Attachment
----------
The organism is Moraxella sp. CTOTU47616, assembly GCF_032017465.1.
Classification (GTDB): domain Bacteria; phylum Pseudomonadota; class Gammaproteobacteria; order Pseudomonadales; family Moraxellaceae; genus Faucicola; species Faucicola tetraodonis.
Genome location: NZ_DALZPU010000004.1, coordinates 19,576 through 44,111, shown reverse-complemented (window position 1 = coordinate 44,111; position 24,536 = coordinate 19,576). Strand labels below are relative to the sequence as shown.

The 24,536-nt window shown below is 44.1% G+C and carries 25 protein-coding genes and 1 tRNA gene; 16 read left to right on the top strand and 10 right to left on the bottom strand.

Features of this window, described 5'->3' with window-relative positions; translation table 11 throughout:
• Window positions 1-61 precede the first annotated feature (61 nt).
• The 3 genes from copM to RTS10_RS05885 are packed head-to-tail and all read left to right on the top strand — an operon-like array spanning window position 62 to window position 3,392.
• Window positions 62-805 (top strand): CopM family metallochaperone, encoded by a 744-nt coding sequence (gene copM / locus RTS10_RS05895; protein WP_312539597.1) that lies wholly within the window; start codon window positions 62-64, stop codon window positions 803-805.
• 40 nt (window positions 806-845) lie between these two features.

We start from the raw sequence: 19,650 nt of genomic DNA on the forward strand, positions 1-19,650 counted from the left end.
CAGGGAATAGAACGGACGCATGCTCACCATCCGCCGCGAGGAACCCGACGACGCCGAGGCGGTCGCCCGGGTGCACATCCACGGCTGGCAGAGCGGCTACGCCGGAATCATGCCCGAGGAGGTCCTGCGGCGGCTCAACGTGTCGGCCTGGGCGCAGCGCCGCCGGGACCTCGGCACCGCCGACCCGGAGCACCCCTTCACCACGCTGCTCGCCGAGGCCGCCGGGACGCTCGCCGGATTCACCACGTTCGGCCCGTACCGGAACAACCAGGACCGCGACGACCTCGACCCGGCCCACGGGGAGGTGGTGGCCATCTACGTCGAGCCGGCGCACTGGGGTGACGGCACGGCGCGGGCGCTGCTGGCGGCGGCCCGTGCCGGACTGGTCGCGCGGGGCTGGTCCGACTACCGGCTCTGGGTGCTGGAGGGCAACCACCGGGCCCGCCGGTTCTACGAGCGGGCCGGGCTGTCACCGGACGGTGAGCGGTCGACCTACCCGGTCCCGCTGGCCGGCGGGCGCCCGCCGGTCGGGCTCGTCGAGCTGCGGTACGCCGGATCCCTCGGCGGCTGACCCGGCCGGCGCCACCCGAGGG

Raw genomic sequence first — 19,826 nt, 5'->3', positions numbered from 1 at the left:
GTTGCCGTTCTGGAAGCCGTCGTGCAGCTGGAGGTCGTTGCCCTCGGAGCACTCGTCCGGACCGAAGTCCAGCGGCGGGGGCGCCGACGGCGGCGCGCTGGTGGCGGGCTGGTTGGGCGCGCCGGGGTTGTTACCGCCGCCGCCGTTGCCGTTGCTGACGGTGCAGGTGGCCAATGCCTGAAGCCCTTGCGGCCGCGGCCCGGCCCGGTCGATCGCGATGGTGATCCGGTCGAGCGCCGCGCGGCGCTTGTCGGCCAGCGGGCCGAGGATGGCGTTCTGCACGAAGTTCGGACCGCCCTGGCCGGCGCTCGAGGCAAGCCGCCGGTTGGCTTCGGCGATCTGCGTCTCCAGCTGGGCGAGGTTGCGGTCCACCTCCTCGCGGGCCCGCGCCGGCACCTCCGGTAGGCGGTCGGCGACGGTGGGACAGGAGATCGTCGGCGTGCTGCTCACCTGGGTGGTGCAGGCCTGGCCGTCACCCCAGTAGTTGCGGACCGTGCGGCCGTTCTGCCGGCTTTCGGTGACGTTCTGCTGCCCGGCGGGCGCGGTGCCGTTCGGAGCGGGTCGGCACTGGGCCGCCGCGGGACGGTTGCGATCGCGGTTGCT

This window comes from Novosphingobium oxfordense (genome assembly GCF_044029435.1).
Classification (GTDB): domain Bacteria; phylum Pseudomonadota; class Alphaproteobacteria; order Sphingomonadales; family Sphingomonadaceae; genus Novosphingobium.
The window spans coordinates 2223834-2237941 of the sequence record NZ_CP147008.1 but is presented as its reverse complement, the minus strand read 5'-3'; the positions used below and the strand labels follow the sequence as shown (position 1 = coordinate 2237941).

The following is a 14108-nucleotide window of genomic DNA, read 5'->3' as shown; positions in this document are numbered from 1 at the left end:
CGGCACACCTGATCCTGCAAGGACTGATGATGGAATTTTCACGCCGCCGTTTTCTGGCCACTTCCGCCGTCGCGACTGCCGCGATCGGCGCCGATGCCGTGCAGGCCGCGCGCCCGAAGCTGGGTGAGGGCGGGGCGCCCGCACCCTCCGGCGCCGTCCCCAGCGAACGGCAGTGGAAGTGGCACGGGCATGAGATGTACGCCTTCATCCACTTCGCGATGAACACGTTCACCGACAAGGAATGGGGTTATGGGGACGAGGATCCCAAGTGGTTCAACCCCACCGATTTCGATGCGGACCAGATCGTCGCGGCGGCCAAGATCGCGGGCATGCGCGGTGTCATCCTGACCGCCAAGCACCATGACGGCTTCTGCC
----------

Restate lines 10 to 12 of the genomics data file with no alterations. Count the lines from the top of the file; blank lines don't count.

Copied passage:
We start from the raw sequence: 19,650 nt of genomic DNA on the forward strand, positions 1-19,650 counted from the left end.
CAGGGAATAGAACGGACGCATGCTCACCATCCGCCGCGAGGAACCCGACGACGCCGAGGCGGTCGCCCGGGTGCACATCCACGGCTGGCAGAGCGGCTACGCCGGAATCATGCCCGAGGAGGTCCTGCGGCGGCTCAACGTGTCGGCCTGGGCGCAGCGCCGCCGGGACCTCGGCACCGCCGACCCGGAGCACCCCTTCACCACGCTGCTCGCCGAGGCCGCCGGGACGCTCGCCGGATTCACCACGTTCGGCCCGTACCGGAACAACCAGGACCGCGACGACCTCGACCCGGCCCACGGGGAGGTGGTGGCCATCTACGTCGAGCCGGCGCACTGGGGTGACGGCACGGCGCGGGCGCTGCTGGCGGCGGCCCGTGCCGGACTGGTCGCGCGGGGCTGGTCCGACTACCGGCTCTGGGTGCTGGAGGGCAACCACCGGGCCCGCCGGTTCTACGAGCGGGCCGGGCTGTCACCGGACGGTGAGCGGTCGACCTACCCGGTCCCGCTGGCCGGCGGGCGCCCGCCGGTCGGGCTCGTCGAGCTGCGGTACGCCGGATCCCTCGGCGGCTGACCCGGCCGGCGCCACCCGAGGG

Raw genomic sequence first — 19,826 nt, 5'->3', positions numbered from 1 at the left: